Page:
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Production Delays

This year has been one full of disruptions and challenges, funnily enough a lot of the things we had planned for some time came to fruition and felt like pivotal and really positive steps, like the shift of our Flagship store, selling our brand to overseas stockists and shifting production outside of New Zealand.

While I feel highly confident sourcing our manufacturing overseas was undeniably the right move, we started down that path just as the global supply chain was totally broken. Despite our best intentions to plan our collections carefully, the learning curve of manufacturing offshore was steep, coupled with the global disruptions being felt from COVID – different countries and regions going in and out of lockdowns at different times and a lack of flights causing a spike in freight costs and major delays.

The only real comforting thing in this is coming to find that within the clothing industry, or any product sector, everyone is feeling the impact of this from the largest brands and businesses to the smallest. I’ve come to realise the best thing we can do is get out in front of it and work to longer lead times and just allow extra time in the process for disruptions.

It sort of falls in line with a bit of a strategy shift in how we release product, going from a weekly Thursday delivery schedule, to something more sporadic with no distinct cadence and favouring larger semi-frequent deliveries that could be a couple of times a month. The idea being to create a bit more of an event out of these deliveries and bring some surprise factor, along with larger drops that may include four to six products rather than only a couple. So when we wind up having a two or three week delay in one delivery it kind of adds to the ‘random-ness’ of our release plan – as much as it makes me want to pull my hair out some times!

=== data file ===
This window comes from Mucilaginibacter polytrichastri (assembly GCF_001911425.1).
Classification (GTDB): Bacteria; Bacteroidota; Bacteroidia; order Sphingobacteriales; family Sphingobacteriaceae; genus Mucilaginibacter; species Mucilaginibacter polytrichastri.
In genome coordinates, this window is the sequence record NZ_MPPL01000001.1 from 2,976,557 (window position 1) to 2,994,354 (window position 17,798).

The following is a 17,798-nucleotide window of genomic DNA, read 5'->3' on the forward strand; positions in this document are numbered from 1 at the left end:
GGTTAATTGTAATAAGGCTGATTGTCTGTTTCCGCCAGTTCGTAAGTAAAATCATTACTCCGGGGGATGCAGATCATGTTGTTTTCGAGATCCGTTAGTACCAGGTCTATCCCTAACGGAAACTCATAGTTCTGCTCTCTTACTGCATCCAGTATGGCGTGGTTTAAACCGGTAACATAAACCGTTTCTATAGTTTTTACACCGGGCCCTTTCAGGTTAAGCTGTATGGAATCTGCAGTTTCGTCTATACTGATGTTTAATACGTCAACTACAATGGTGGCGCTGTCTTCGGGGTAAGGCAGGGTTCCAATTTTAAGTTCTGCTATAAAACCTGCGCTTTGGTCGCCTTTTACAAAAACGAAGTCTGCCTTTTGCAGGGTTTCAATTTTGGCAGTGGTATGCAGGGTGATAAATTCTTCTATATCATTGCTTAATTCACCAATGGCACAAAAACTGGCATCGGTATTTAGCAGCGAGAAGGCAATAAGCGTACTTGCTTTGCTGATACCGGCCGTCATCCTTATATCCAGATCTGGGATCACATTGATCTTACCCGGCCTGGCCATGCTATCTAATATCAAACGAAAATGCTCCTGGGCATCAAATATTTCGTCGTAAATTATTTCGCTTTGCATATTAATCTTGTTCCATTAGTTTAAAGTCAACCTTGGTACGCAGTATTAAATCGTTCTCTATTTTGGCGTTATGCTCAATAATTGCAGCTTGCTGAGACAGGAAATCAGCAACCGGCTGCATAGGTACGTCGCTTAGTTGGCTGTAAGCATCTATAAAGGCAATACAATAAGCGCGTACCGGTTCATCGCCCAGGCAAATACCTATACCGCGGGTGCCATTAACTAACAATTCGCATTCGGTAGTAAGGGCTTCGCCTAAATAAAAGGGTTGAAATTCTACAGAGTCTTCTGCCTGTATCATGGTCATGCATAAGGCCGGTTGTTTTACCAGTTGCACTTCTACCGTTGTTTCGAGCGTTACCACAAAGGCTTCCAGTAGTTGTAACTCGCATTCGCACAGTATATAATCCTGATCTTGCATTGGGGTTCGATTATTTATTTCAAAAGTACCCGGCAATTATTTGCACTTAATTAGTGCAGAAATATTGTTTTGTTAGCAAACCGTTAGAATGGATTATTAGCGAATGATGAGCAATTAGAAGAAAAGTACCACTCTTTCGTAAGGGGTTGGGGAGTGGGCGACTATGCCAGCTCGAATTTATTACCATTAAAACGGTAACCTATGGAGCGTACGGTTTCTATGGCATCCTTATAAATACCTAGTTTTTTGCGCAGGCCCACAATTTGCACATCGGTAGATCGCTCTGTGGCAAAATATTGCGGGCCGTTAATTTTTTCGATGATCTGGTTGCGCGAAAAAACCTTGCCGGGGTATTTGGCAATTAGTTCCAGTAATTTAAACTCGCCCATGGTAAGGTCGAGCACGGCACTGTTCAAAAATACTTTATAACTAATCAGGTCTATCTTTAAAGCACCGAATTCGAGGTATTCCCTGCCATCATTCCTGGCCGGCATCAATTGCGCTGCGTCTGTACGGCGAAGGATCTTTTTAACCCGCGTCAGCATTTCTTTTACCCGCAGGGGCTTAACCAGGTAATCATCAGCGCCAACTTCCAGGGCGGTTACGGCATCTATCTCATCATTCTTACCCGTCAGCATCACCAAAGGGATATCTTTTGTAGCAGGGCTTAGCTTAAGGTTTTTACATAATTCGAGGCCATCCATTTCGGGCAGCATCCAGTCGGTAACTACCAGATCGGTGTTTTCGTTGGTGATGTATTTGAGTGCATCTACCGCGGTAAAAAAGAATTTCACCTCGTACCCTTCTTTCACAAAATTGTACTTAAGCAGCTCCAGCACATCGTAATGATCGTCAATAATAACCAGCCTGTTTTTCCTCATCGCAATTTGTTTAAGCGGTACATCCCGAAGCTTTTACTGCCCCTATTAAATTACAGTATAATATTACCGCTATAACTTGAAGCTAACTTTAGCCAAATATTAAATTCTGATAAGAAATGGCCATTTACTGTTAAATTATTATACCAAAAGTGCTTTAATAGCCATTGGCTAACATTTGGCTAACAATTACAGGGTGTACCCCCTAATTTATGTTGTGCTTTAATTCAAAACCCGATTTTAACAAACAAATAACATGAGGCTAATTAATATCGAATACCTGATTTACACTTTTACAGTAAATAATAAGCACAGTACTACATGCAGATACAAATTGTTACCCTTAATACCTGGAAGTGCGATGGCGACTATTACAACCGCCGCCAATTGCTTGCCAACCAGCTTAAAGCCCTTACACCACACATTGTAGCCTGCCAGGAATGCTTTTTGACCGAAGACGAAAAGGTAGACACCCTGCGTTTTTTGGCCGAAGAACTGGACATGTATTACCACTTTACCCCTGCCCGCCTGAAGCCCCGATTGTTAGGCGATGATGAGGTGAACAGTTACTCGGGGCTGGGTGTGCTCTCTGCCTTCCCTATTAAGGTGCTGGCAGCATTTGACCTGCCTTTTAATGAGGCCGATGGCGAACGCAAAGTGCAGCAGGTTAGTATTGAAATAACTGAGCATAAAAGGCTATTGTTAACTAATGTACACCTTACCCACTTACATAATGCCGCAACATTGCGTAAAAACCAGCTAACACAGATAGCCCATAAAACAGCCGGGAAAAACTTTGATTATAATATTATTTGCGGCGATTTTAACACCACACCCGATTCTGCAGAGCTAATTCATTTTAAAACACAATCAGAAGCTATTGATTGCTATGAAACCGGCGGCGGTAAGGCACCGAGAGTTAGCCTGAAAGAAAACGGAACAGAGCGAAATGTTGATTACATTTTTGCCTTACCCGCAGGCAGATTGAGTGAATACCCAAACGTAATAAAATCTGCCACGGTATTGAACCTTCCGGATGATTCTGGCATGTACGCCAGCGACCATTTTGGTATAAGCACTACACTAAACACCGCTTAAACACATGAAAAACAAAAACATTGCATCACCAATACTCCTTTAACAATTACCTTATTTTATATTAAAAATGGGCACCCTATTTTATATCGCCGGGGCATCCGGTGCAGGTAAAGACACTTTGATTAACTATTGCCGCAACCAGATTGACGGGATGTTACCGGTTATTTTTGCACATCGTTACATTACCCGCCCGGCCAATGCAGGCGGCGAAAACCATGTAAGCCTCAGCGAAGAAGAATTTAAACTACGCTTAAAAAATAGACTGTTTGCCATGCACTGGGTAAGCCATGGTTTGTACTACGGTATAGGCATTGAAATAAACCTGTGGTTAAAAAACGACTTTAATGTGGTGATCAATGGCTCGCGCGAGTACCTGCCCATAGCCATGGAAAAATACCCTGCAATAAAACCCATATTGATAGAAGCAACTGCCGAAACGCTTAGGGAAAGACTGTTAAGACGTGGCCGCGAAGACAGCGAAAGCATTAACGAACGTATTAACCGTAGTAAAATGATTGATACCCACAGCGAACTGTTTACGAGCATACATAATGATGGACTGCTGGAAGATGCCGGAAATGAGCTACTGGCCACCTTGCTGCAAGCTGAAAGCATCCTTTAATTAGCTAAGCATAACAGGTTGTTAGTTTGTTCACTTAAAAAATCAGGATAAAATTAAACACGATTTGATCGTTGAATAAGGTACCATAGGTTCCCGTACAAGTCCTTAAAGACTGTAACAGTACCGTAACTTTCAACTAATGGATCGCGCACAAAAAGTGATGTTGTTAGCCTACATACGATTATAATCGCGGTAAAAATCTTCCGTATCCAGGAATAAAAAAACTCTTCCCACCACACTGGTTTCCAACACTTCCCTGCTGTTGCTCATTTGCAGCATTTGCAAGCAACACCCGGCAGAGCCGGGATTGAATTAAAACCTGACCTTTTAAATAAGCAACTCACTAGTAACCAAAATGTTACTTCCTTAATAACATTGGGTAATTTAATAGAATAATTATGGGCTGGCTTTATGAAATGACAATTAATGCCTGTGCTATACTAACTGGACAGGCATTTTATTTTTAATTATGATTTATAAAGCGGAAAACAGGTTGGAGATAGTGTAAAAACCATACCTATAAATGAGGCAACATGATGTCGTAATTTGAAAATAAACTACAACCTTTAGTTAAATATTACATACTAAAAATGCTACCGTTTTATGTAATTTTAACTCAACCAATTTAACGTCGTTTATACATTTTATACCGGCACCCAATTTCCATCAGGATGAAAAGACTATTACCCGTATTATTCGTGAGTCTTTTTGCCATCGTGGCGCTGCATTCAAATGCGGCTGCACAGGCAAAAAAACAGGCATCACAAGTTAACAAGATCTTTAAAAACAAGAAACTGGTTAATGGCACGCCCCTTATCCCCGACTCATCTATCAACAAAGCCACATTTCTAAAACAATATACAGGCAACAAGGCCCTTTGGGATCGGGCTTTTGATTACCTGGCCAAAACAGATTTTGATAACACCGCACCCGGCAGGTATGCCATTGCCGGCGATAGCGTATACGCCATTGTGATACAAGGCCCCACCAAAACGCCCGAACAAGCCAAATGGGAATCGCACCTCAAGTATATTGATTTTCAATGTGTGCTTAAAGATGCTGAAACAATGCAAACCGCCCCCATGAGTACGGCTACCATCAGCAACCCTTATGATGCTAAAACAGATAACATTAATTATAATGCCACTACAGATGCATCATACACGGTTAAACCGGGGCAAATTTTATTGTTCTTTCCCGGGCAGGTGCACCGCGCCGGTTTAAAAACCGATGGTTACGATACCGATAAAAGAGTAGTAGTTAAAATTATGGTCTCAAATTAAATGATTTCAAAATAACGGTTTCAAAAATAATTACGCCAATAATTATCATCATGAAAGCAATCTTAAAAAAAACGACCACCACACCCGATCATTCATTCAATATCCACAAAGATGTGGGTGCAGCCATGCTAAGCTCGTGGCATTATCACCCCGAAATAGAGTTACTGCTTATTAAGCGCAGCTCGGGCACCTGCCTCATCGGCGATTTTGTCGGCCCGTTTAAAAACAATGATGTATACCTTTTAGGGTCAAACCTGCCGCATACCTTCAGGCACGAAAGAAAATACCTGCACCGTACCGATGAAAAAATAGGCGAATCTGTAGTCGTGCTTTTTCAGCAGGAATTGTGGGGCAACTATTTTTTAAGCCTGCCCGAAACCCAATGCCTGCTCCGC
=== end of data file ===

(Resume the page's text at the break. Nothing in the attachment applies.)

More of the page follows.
The world has become even more digital throughout the pandemic as people are at home or avoiding going out and getting their needs met online, so we also want to create reasons to visit us physically as we still believe the best way to experience Checks is in person. There’s only so much you can see and feel over Instagram. So I hope having larger deliveries of products hitting the retail store at unexpected times will cause more reason to visit. Events are another way we stimulate connection with our wider audience and give a reason to pop by beyond new items.

When it comes to importing clothing, there are two methods of shipping goods, either air freight or sea freight. In normal times air freight would generally take under a week, at present we’ve had this wind up being more like a month and costing two to three times what it typically would. As we work to short lead times we don’t have the time frame built in to accommodate sea freight which takes around a month, but has been less impacted by the pandemic.

The same goes for when we send samples to factories or labels to be sewn into garments, a five day courier service turns into three weeks. At a certain point you’ve kind of got to let it rock and deal with things as they fall. I think we’re starting to get out ahead of it, this disruption happened while we were figuring out the right production partners for us, trying manufacturing in different regions. Hopefully having stronger relationships in the future means we’re less impacted by outside factors. We’re also working on lots of exciting processes with regards to new products, but we’ve found these take time to develop.

Things will be pretty fractured for a while and we’ll do our best to navigate it, next month we start our Summer collection. A time of year that is really important for retail as you expect to do a big chunk of your trading within that busy festive season and we’re gearing up for a big couple of months. Who could really say what’s going to happen but hopefully there’ll be some hot products sprinkled within there!